Over the past year, interest in electric vehicles (EVs) has grown dramatically. With gas prices hitting record levels, the switch from internal combustion engine cars to electric cars might be even quicker than initially anticipated. But many buyers will need new EV charging stations at home so they can quickly top up their new cars.
Rebates, grants, and incentives have sprouted up nationwide to help build out the charging infrastructure. Over 59% of the US is currently covered by a rebate or incentive for an EV charger. But where do they come from?
EV Charger Rebates Are Unique
While many people are familiar with energy efficiency rebates for lighting, refrigerators, and water heaters, rebates for EV chargers are entirely different. It makes sense. EV chargers are not an energy efficiency measure; they actually increase electric energy usage.
Because of that, finding and applying for EV charging rebates is quite different. It's not as simple as filling out a mail-in rebate form that you pick up at your local store. In some cases, you'll even need pre-approval before the charger is installed. Typically, the utility is the first place people think to start since they're the primary source of energy efficiency rebates. However, for EV chargers, those are just a portion of what's available. The sources of incentives for EV Chargers fall into five different categories.
Utility EV Charger Rebate Programs
77% of rebate programs for EV chargers are utility-based programs. However, that's a decrease of 10% since November, meaning that programs seem to be shifting towards state or county/regional programs. Utilities can offer several rebate programs simultaneously to serve the needs of different markets. For example, there might be different programs for homes in economically disadvantaged areas.
County / Regional EV Charger Rebate Programs
EV charger rebate programs can also be on a more regional level. In some cases, it's based on the county. In others, it could be on other geographical factors. One good example is the Air Districts in California. These districts can span towns and utilities and often have their own programs on top of what may be offered by the local utilities.
State EV Charger Rebate Programs
Twenty-two states offer a state-wide rebate program for EV charging equipment. Some of these are competitive programs where your project has to be selected, while others are run like a traditional rebate program. In addition, state programs may only be open for a very short period of time.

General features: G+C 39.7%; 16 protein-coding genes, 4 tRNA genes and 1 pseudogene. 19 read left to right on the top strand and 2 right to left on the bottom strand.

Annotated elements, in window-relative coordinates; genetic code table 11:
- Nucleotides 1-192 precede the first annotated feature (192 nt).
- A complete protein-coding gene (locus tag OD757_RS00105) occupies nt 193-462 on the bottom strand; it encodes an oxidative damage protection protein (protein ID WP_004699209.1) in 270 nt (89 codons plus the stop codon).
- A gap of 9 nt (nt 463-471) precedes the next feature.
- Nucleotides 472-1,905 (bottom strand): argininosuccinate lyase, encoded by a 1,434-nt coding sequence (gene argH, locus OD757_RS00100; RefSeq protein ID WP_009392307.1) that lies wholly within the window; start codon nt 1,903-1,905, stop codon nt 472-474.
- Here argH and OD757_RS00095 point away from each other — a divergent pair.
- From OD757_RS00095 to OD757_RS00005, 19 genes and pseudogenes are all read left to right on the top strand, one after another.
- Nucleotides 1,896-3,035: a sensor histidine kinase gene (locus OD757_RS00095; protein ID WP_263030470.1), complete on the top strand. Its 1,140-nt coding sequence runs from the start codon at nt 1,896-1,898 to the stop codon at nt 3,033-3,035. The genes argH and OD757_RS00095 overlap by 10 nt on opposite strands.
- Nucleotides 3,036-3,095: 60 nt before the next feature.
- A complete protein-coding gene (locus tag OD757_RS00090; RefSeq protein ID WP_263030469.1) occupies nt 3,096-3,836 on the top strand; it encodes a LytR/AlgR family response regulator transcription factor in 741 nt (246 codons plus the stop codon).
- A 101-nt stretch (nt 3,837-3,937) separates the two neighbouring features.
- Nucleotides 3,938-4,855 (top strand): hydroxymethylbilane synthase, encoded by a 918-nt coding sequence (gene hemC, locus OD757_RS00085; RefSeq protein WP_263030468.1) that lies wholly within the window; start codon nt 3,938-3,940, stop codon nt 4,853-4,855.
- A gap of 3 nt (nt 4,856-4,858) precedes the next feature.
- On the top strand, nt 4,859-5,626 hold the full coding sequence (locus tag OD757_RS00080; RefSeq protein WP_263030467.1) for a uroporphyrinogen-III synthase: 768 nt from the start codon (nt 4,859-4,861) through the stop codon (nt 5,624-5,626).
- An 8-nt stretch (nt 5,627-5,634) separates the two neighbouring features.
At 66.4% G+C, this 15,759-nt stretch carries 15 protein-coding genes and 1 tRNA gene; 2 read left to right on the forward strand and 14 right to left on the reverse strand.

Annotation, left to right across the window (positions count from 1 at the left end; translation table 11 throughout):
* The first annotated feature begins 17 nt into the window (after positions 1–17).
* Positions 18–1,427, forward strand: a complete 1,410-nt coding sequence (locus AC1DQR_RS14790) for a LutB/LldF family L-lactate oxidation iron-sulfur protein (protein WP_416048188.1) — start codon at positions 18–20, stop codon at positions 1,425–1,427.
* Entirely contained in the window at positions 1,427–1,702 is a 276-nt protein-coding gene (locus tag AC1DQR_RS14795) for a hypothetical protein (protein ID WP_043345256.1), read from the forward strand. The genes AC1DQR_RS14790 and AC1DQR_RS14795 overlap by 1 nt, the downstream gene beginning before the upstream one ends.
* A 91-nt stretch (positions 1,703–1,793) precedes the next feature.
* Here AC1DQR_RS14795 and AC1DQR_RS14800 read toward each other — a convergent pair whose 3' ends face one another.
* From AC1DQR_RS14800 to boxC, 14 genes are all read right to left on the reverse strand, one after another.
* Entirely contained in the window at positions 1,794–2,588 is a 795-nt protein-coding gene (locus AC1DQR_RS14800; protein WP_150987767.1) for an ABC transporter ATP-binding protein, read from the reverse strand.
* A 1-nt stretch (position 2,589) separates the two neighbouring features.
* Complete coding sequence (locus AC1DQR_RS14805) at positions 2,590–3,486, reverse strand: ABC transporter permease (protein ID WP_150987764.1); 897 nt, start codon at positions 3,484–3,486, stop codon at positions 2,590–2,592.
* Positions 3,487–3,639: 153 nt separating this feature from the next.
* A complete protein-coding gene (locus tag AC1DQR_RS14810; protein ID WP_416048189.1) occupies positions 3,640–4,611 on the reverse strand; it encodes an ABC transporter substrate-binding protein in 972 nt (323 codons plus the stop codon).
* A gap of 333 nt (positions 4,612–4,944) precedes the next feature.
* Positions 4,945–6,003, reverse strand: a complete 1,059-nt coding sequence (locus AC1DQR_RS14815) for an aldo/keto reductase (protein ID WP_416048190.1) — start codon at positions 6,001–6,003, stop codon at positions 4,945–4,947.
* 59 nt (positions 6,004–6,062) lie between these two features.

Since they cover a relatively large area, these programs seem like the easiest to find, but you must pay attention to restrictions involving timing, types of properties, and eligible user types. Other rebate programs can be more beneficial for certain types of customers.
City / Municipal EV Charger Rebate Programs
These types of rebate programs are the most targeted, often serving a single city or municipality. They can be sponsored by the town itself or come from other sources of funding. These programs are the hardest to track as there are nearly 20,000 different towns in the US.
Federal EV Charger Incentive Programs
The broadest of all categories, Federal programs provide incentives to the most people. In 2021, residences and businesses that installed EV chargers were eligible for a sizeable tax credit as part of the Federal 30C Tax Credit. This program provided a tax credit of up to $1,000 for residential applications and $30,000 for commercial applications. Unfortunately, that tax credit expired on December 31, 2021. While there have been discussions to bring it back, nothing has been finalized.
Some Programs Can Be Combined
To add even more complexity to this topic, projects can combine some of these programs to maximize savings while other programs expressively prohibit funding from multiple sources.
In addition, in some areas where you can use several programs, you must apply to them in a specific order. Therefore, it's essential to read the fine print and to fully understand all programs that may cover a location.
A Constantly Changing Landscape
Rebates for EV chargers are constantly evolving and changing, and the marketplace is moving very rapidly. If your home doesn't currently qualify for incentives, it's essential to keep tabs on it as more programs are expected to come online over the next year.
Which Rebates Can You Use?
A fast EV charger for home use can cost anywhere between $300 and $1,000. Most also require professional installation by an electrical contractor, which can double this price. Luckily, there may be rebates and incentives available to help reduce this cost. Use the tool below to see if you might be eligible for an EV charger rebate.